A never stop improving mentality
We passed a new milestone. It's been five years of being an official business on the books. While we've been at this for just under a decade, it was only five years ago we saw an opportunity to make this thing the real deal and a business instead of only a passion. A lot of good and bad has happened over the years. I'd say the most significant thing that's been here is consistency, drive, and direction.
Any business owner or creative will tell you horror stories and challenges that have knocked them down, or they've persevered the journey. We're proud that we've managed to survive so many things, and each year has had similar and new challenges. So what's it actually been like for us?
Our humble beginnings started because any effort in the creative world was failing. What I saw as a lack of respect and drive was poor leadership, direction, and being too quiet to voice feelings on my part. So I parted ways to make my own thing my way. And so a JECP Facebook page was born, and a logo was created. We strived to evolve our creativity for those first five years, build a great reel, find clients who would hire us, and develop projects that got better and better.
Those early years we took anything and everything and poured our hearts into our work with very little long-term planning other than "one day this will pay off." In 2015, we caught a natural groove with our existing artists, our team was shaping up, and we started making better partnerships and relationships through Ohio that we're helping us grow. That year we booked TONS of work, missed several deadlines, drank lots of energy drinks, and pulled many muscles. We were a mess and under tremendous pressure and only doing this part-time, engaging in several sleepless nights. So in March of 2016, we LLC'd and went full time. That year the pressure was on, and we did a ton of great work and started getting more experience in the business.
For year one, the main takeaway was that I was finally not fronting costs from my personal bank account, making taxes a thing I was more eager to tackle. It revealed that we weren't charging enough, and I was never accurately budgeting, just throwing out rates I thought were fair. While we did incredible work, we barely scraped by and finished the year. This revealed what I called "Go-mode" when you focused only on the work, getting it done, and what's next. While we chatted about production, we didn't review numbers, negotiate any costs, and agreed to about anything, even lack-luster proposals. After this year, we started making an effort to analyze issues more critically and frequently than tax time. After that, we started pitching a bit higher and focusing more on a sales process we liked.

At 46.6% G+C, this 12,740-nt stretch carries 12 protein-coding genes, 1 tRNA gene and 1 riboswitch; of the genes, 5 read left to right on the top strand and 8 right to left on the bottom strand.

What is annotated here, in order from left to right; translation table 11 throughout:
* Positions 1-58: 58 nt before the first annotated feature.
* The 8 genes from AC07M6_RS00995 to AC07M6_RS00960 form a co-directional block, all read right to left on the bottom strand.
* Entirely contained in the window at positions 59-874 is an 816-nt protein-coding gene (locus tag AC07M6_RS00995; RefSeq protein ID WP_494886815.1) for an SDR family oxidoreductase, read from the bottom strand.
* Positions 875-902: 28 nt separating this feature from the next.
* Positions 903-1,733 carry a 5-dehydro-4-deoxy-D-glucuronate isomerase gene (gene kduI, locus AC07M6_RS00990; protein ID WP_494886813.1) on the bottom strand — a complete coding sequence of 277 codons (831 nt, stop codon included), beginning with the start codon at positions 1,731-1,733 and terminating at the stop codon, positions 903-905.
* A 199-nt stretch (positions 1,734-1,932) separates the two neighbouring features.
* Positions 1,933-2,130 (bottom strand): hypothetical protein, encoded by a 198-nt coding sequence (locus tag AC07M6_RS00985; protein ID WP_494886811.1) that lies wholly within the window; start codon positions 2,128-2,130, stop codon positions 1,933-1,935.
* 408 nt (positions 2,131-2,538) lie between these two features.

UNSDco | Great Work is Made Together (Old Music Marketing Agency)
In 2017, we caught our groove pitching and facilitating good meetings. We built some great connections and felt we were pitching projects we were passionate about with art direction as a core focus. This year was the highest booked year we ever had and the year I became a father. All of this equated to missed deadlines. It was a weird year because we got a lot done with very little time but failed miserably in other areas. We saw a massive increase in our team's drive and technical skills, our work was evolving very fast, and it led to an incredible demo reel in 2018. Even with all of the typical pitfalls, the most significant hurdle we faced was freelancer payments. While the team was growing and we were getting a touch better at budgeting, we were still missing the mark, and clients were late on payments or just ghosting us. At the end of 2017, I owed $7400 in late freelancer fees, and for us, that was a lot.
By the tail end of 2017, the thing that turned it around and got us back on track was a new discipline to time management and pre-production planning. I was hemorrhaging money and didn't want to take a creative step backward. I started looking deeply at structure, information sharing, and systems to make things work better. Tackling collections was the hardest but most significant. I created a system that made it flexible for people to pay yet had strict terms that were clear to understand and made it far more automated so that I wasn't doing so much admin work (Here's a detailed blog on that subject).
Next, I got cautious with time. I started measuring each task I would do and putting everything into a calendar. I felt good routines and practices would become a habit and make the same time available feel like more. These habits started making each aspect I previously hated a lot less overwhelming and more enjoyable. My feelings on business processes started to evolve from stress and annoyance to love and care, a welcomed change.
The last piece of the puzzle was pre-production. If I could start planning and pre-visualizing projects like on larger budgets, I would have smaller teams yet still reach the creative goals. This shift single-handedly allowed us to grow with discipline and strategically pay off all the overdue invoices we had. Once we nailed this down, it felt like we were really on track to somewhere special.
In early 2018 we had all the invoices caught up and paid off and vowed to never go over a net 30 again. This year I decided to focus on financial growth and think more like a producer than a DP. With that, our business approach drastically changed, with me doing more freelance work and less client-focused and releasing the first demo reel we were genuinely excited for the world to see. Honestly, 2018 almost broke us. We released our reel and heard nothing for 4.5 months. Our crew fell off with the lack of work, lost interest, or got real jobs, and for Ross and I, we almost threw in the towel too. Luckily, we found a few things to hold onto, mostly taking time to find ourselves and what we wanted out of this career more than incredible work. It was relationship-focused and helping our clients through strategy to reach goals. Having a focus gave us clarity about who we wanted to work with and who we didn't. While this year was financially devastating and emotionally draining, we caught our groove around June and started knocking anything and everything out.